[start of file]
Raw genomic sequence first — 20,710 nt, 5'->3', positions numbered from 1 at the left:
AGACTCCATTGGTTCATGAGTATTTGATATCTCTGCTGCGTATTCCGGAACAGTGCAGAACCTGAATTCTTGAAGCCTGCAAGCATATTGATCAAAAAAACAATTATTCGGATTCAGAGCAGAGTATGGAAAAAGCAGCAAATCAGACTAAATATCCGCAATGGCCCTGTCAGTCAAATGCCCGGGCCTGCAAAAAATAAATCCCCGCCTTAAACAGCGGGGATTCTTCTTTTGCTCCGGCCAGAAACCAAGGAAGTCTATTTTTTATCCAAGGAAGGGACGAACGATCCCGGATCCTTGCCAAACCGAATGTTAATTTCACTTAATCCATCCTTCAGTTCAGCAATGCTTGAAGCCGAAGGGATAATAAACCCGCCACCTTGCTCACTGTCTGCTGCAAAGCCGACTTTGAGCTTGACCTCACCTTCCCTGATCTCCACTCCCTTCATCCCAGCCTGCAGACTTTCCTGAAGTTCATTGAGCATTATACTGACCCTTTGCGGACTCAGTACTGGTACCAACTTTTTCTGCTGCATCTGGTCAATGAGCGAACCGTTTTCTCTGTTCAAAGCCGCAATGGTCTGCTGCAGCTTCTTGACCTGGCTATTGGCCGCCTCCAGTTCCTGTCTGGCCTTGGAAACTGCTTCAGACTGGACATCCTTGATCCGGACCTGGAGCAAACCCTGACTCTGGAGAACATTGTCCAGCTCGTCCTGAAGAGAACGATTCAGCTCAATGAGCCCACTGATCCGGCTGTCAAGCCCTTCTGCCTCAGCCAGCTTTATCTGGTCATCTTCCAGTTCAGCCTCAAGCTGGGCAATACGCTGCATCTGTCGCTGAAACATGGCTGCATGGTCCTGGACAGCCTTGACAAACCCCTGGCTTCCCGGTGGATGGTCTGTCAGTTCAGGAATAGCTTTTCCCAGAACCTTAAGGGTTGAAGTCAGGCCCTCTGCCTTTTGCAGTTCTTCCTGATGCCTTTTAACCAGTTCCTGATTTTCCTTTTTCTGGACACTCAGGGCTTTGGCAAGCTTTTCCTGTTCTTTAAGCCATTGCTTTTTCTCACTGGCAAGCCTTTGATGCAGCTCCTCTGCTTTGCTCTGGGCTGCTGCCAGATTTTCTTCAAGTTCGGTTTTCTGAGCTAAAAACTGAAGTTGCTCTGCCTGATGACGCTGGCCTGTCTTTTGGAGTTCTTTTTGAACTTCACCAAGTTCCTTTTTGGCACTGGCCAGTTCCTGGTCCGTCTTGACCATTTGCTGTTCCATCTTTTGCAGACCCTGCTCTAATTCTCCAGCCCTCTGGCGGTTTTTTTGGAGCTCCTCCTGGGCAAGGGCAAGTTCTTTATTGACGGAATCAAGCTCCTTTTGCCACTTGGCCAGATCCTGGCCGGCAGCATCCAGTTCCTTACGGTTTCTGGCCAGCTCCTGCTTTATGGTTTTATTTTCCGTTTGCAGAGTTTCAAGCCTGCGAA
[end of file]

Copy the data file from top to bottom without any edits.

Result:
Raw genomic sequence first — 20,710 nt, 5'->3', positions numbered from 1 at the left:
AGACTCCATTGGTTCATGAGTATTTGATATCTCTGCTGCGTATTCCGGAACAGTGCAGAACCTGAATTCTTGAAGCCTGCAAGCATATTGATCAAAAAAACAATTATTCGGATTCAGAGCAGAGTATGGAAAAAGCAGCAAATCAGACTAAATATCCGCAATGGCCCTGTCAGTCAAATGCCCGGGCCTGCAAAAAATAAATCCCCGCCTTAAACAGCGGGGATTCTTCTTTTGCTCCGGCCAGAAACCAAGGAAGTCTATTTTTTATCCAAGGAAGGGACGAACGATCCCGGATCCTTGCCAAACCGAATGTTAATTTCACTTAATCCATCCTTCAGTTCAGCAATGCTTGAAGCCGAAGGGATAATAAACCCGCCACCTTGCTCACTGTCTGCTGCAAAGCCGACTTTGAGCTTGACCTCACCTTCCCTGATCTCCACTCCCTTCATCCCAGCCTGCAGACTTTCCTGAAGTTCATTGAGCATTATACTGACCCTTTGCGGACTCAGTACTGGTACCAACTTTTTCTGCTGCATCTGGTCAATGAGCGAACCGTTTTCTCTGTTCAAAGCCGCAATGGTCTGCTGCAGCTTCTTGACCTGGCTATTGGCCGCCTCCAGTTCCTGTCTGGCCTTGGAAACTGCTTCAGACTGGACATCCTTGATCCGGACCTGGAGCAAACCCTGACTCTGGAGAACATTGTCCAGCTCGTCCTGAAGAGAACGATTCAGCTCAATGAGCCCACTGATCCGGCTGTCAAGCCCTTCTGCCTCAGCCAGCTTTATCTGGTCATCTTCCAGTTCAGCCTCAAGCTGGGCAATACGCTGCATCTGTCGCTGAAACATGGCTGCATGGTCCTGGACAGCCTTGACAAACCCCTGGCTTCCCGGTGGATGGTCTGTCAGTTCAGGAATAGCTTTTCCCAGAACCTTAAGGGTTGAAGTCAGGCCCTCTGCCTTTTGCAGTTCTTCCTGATGCCTTTTAACCAGTTCCTGATTTTCCTTTTTCTGGACACTCAGGGCTTTGGCAAGCTTTTCCTGTTCTTTAAGCCATTGCTTTTTCTCACTGGCAAGCCTTTGATGCAGCTCCTCTGCTTTGCTCTGGGCTGCTGCCAGATTTTCTTCAAGTTCGGTTTTCTGAGCTAAAAACTGAAGTTGCTCTGCCTGATGACGCTGGCCTGTCTTTTGGAGTTCTTTTTGAACTTCACCAAGTTCCTTTTTGGCACTGGCCAGTTCCTGGTCCGTCTTGACCATTTGCTGTTCCATCTTTTGCAGACCCTGCTCTAATTCTCCAGCCCTCTGGCGGTTTTTTTGGAGCTCCTCCTGGGCAAGGGCAAGTTCTTTATTGACGGAATCAAGCTCCTTTTGCCACTTGGCCAGATCCTGGCCGGCAGCATCCAGTTCCTTACGGTTTCTGGCCAGCTCCTGCTTTATGGTTTTATTTTCCGTTTGCAGAGTTTCAAGCCTGCGAA